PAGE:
by ALEXANDRA RETTER
With masks on and hand sanitizer ready for use at the side of the stage, members of the Winona Youth Shakespeare League, a local student-run theater company, are in the final stages of rehearsing for their production of William Shakespeare’s comedy “A Midsummer Night’s Dream” amid restrictions related to the pandemic.
The original plan was for the production, which includes cast members from Winona Senior High School, Cotter Schools, Bluffview Montessori and Jefferson Elementary, to take place in May, Founder and Director of the Winona Youth Shakespeare League Emma Bucknam explained.
“We pushed back production a little bit in hopes that some of what was happening would calm down a little bit,” Bucknam said.
The first read-through of the play and work done on understanding Shakespeare’s language were completed over Zoom. When Governor Tim Walz’s stay-at-home order expired, cast members began to meet at the Lake Park Bandshell with parental permission.
“Our general rule is that yes, you need to be wearing a mask to be at rehearsal, and hand sanitizer is of course a huge priority,” Bucknam shared.
At this point in the rehearsal schedule, cast members are off-book with their lines memorized, Bucknam said.
“We have a group of tech people who’ve been putting together all of the costumes and props, and later this week, we will be adding in the hair and makeup element of things … And originally, were were going to set it a little more strictly in the 1970s, but it is very difficult to procure accurate costumes on a budget, so it’s ‘70s-inspired, summertime ‘Midsummer Night’s Dream,’” Bucknam stated.
Cast member Madison Bell has enjoyed seeing fellow cast members and acting on stage during rehearsals. Cast member Hazel Mihn has found it fun to be on stage and is feeling confident about the upcoming performances.
Cast member Addy Krase has appreciated getting to know how rehearsals and productions work, as her sister has acted before, as well as being around her fellow cast members. Cast member Willa Krase said Shakespeare is a passion of hers, and she enjoys building community and developing characters with fellow cast members.
Cast member Viva Graff has appreciated applying what she knows about analyzing Shakespeare’s plays to being part of a production of one of his works. Cast member Hannah Graff has found developing a character to be interesting.
Last year, the company performed “Romeo and Juliet,” one of Shakespeare’s tragedies, so Bucknam thought producing one of his comedies, such as “A Midsummer Night’s Dream,” would be fun this time around.
“It [‘A Midsummer Night’s Dream’] also has such a great ensemble cast,” Bucknam noted. “It’s not like ‘Romeo and Juliet’ where there’s two main characters and everyone else doesn’t have as much of a chance to shine. This one, every character has an opportunity to have their moment.”
Comedies are great to perform amid the pandemic as well, Bucknam said, “just because there’s so much darkness in our world, and it’s important to be able to take a break from that and just enjoy a little bit of humor and a little bit of coming together as a community as much as you can with all of the limitations right now.”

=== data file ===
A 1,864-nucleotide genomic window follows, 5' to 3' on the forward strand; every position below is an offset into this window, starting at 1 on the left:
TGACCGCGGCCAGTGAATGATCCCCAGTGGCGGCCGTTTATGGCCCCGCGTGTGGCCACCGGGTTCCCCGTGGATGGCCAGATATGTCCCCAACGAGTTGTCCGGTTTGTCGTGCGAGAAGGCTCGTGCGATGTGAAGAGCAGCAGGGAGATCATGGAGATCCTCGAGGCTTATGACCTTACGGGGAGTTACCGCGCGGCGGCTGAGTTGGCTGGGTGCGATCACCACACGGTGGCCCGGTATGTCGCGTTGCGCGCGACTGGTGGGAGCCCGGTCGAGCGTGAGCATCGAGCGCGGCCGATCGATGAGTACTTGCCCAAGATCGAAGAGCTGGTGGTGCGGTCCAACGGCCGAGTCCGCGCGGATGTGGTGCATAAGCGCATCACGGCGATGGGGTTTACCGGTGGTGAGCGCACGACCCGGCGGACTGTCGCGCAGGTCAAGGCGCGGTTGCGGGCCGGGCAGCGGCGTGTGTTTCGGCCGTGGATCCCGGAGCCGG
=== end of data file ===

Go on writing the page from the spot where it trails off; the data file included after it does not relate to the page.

Bucknam has been involved with Great River Shakespeare Festival youth programming for many years.
“The Great River Shakespeare Festival has been a huge help and support to our group,” Bucknam stated. “I know pretty much everything I know about Shakespeare thanks to them.”
The Winona Youth Shakespeare League grew out of Bucknam’s enthusiasm for the Bard and wish to share his work with others, she said. She wanted to try directing to supplement the acting she had done previously, she explained.
“I’ve always thought it’d be great to have some sort of student group outside of school to do Shakespeare specifically, because Shakespeare is such a passion of mine, and I think his plays really sum up the human experience,” Bucknam noted. “I wanted to bring that to more people in a way that was free and really accessible.”
Bucknam saw her first Shakespeare play at the Great River Shakespeare Festival when she was eight, and she plans to earn a Bachelor of Fine Arts in acting from a collegiate program with an emphasis on Shakespeare.
“I love his humor and his wit and the way that he can so accurately represent a person with his language, from the difficult parts of the human experience, but also the humor and the brightness of life,” Bucknam said.
She said she will continue to help and support the company in any way she can.
The Winona Youth Shakespeare League’s performances of “A Midsummer Night’s Dream” will be live streamed on Facebook and YouTube at 7 p.m. on June 27 and 28. The group aims to keep in-person attendance to family members and friends of cast members for the most part, Bucknam explained, and those in attendance will be social distancing and wearing masks. Others who attend in-person are asked to wear a mask.